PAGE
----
Walking ahead of performance.

Lluis Quintana, coordinator of the TriAnkle project: “We are considering 3D printing combined with growth factors that promote regeneration, including stem cells of adipose origin”

IM Médico, the digital media of reference among professionals and specialists in the area of health, has published an article on TriAnkle, in which the project is presented as a solution to the orthopaedic clinic with which to improve the quality of life of patients with tendinopathy. 

The regenerative therapy developed by TriAnkle is an alternative to conventional surgery that manufactures customised implants of collagen and gelatin with 3D biompression, based on nanoencapsulated cells and/or regenerative factors, to be implanted in the injury.

Advantages of regenerative therapy

Currently, healthcare costs related to osteoarthritis (OA) in the European Union (EU) are 76.5 billion euros per year and for tendinopathies exceed 140 billion euros per year worldwide. If successful, the TriAnkle project would provide savings in functional and temporary recovery costs of around €12.24 billion per year for EU healthcare systems. In addition, the project would reduce costs related to tendinopathy therapies by 20%, resulting in savings of 28 billion euros for health systems worldwide.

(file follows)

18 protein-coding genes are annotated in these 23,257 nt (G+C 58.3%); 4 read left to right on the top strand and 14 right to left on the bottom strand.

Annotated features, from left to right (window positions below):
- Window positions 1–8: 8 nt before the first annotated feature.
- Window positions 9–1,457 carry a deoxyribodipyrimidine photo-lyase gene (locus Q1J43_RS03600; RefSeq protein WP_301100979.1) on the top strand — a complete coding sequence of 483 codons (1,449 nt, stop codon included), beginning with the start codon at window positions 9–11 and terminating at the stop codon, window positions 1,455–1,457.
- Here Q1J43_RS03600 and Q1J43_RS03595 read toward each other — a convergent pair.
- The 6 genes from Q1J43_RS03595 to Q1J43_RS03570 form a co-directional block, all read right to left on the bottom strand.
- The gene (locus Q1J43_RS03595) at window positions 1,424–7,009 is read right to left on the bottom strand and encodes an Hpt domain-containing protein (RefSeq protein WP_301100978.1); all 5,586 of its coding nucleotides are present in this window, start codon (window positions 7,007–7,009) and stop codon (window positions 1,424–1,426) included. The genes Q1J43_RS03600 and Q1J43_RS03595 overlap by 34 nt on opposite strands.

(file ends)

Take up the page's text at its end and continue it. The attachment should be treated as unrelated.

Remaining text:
In addition to these financial savings, patient recovery times could be reduced by up to 50%.

The TriAnkle project aims to increase the functionality of injured tissue by up to 10-15%, an important advantage in the case of elite athletes who could make a full recovery. “We are considering 3D printing combined with growth factors that promote regeneration, including stem cells of adipose origin,” explains Dr Lluis Quintana, Corporate Director of Viscofan BioEngineering and coordinator of the project. The cell therapy to which Quintana refers was developed in a previous cardiac repair Project, Cardiomesh, led by Viscofan.

Challenges

The development of these therapies brings up many challenges, including the search for suitable materials and dealing with regulatory issues to adapt them to current legislation, which is key for the practice of these therapies in the clinic.

“The idea now is to conduct a double-blind clinical trial to validate the study, which would require between 100 and 200 patients. We want to start as soon as possible, to go directly to patients, which is what interests us,” explains Josep Vergés Milano, President and CEO of OAFI, Foundation belonging to the TriAnkle project consortium.

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